Traduire/Ubersetzen

Leni Riefenstahl, Ski film star, Nazi director

Passing Date: 
Wednesday, September 17, 2003

Leni Riefenstahl

Controversial Journey from Ski Film Star to World Renowned Director

By Morten Lund

The late Leni Riefenstahl was an extraordinary actress in ski and mountain adventure films. She rose in power to become an even more extraordinary director of documentary film spectaculars.

Her two great documentaries, the 1935 "Triumph of the Will," and the 1938 "Olympia," are classics whose drive and beauty, so some historians of film feel, remain unmatched. But they were produced with the financing and cooperation of the Nazi party under direct orders from party leader Adolph Hitler. Therein lies the controversy.

In the 1920s, Leni went from her self-created profession as an actress-dancer, successfully staging her own modern solo dance dramas on the Berlin stage, to fame as early film actress under the direction of Arnold Fanck, the great pioneer of outdoor adventure films.

Fanck's first film, on the ski ascent of Monte Rosa in 1913, set a pattern that he continued after World War I. In 1920 Fanck made "Wonders of Skiing," and in 1921 he filmed "Fox Chase in the Engadine," with Hannes Schneider, then one of the best known skiers and ski school directors in Europe. Also in 1921, Fanck branched out into fiction with his adventure drama "Battle Against the Mountains."

Shortly thereafter Fanck met Leni Riefenstahl and became enamored of her creative spirit as well as her physical beauty. First Fanck cast Leni opposite Hannes in Schneider¹s own biography, the 1926 "Hannes Schneider," in which Leni played the ski pupil. Thereafter, she starred in all Fanck's adventure dramas as the romantic female lead, beginning with the 1926 "Holy Mountain," during which she insisted on learning to excel in skiing, and that led to a twisted ankle. She finished the film in spite of the pain. In 1930, Fanck again cast Leni opposite Hannes in "White Ecstasy," another ski chase film, this time with Leni and Hannes as the foxes and the St. Anton ski school instructors as the hounds.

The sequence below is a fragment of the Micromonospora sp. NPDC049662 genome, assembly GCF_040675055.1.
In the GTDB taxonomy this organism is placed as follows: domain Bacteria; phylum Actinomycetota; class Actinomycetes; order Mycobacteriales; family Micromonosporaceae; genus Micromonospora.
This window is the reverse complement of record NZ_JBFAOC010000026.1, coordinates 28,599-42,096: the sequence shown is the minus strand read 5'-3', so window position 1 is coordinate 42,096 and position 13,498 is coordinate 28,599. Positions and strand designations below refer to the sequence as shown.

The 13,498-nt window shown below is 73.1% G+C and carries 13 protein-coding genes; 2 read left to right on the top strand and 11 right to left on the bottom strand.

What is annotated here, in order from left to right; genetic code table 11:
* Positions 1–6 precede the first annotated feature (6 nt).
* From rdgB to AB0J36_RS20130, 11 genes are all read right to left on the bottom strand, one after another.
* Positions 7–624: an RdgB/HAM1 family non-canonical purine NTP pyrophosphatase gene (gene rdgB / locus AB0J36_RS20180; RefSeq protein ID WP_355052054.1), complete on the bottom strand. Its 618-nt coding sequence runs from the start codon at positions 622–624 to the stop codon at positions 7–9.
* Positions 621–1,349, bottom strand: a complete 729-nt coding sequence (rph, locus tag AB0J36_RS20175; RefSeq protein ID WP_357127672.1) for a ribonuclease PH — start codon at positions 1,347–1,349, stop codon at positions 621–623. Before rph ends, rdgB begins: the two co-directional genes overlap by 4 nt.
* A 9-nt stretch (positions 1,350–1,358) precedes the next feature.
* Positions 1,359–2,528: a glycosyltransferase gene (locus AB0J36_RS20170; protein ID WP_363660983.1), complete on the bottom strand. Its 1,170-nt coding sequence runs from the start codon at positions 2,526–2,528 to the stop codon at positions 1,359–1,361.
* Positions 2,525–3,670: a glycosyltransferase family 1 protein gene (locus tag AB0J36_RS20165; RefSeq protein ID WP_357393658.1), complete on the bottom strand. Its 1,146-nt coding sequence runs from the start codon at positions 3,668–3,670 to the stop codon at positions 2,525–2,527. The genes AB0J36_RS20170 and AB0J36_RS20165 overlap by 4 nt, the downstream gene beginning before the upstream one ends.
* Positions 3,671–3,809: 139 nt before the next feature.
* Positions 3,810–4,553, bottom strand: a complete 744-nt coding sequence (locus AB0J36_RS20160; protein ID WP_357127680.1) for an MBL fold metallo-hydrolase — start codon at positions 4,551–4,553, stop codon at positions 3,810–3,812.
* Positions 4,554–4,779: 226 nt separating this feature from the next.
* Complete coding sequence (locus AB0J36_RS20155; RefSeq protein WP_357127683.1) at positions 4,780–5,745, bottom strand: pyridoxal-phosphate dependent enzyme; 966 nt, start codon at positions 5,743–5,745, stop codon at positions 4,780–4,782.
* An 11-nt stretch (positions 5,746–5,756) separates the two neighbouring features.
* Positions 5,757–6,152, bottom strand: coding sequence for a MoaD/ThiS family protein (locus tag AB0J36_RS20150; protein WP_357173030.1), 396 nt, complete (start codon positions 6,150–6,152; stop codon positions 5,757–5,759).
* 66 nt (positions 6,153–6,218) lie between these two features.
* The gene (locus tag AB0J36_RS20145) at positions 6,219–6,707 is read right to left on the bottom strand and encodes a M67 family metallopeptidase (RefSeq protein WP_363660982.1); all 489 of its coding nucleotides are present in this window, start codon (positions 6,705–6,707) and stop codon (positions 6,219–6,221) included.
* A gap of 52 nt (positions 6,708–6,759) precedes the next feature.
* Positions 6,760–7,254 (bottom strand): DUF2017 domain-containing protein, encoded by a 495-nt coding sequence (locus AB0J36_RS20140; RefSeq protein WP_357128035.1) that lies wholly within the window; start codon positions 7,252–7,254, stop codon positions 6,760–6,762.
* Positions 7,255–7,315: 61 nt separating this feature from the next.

In those days ski films were popular with general audiences and "Ecstasy" was such a success that in 1932 Leni was able to get financing for her own film, "The Blue Light," based on German folk myth. Hitler, by chance, saw the film and was so taken by its blend of mystical power of mind and physical strength that he arranged to meet Leni. He offered her the chance to film the documentary of the 1933 rally of the Nazi party, and she did it, with limited funding.

In 1934, after he had been elected Chancellor of Germany, Hitler had Leni film the 1934 Nazi rally at Nuremburg, which she produced as "Triumph of the Will" after a year of editing. She had been afforded dozens of cameramen, and the technology with which to invent techniques. She introudced the high overhead crowd shot, and put her cameras on rails so she could track with a moving camera -- two of her innovations avidly copied by filmmakers in both drama and documentaries.

Then Hitler gave Leni carte blanche to film the 1936 Summer Olympics in Berlin, and again, no cost was spared. She used 170 cameramen. "Olympia" is generally considered an apex of the documentary genre, lovingly edited over the two years that Leni took to make an epic starring, as it were, the human form in all its athletic power. Again, her innovations -- slow motion, close overhead shots, dramatic cutting -- inspired a generation of documentary filmmakers. To her credit, in "Olympia" Riefenstahl departed from the Nazi line by featuring American superstar Jesse Owens prominently.

After World War II, Leni fell as fast and as far as her Nazi sponsors. Although she had never joined the Nazi party, the Allied powers that took Germany over felt she had aided Hitler's rise to power. She was labeled a "Nazi sympathizer" by the Allied authorities and for nearly a decade was not allowed to make films. She produced one film "Tiefland," that she had already shot, but after that no one would back her for a new film.

Leni recreated herself as a still photographer and worked at it almost to the day she died. Her photo essays on African tribesmen and her underwater photography, shot after she learned to scuba dive in her 90s, displayed as deeply as ever her trademark balance of strength and delicacy. Finally, whatever else she was, Leni was an unquenchable incarnation of the marriage of mind and physical strength -- she was the aesthetic voice of a Fascist concept. Leni stubbornly lived on for 58 years beyond the death of her patron. 

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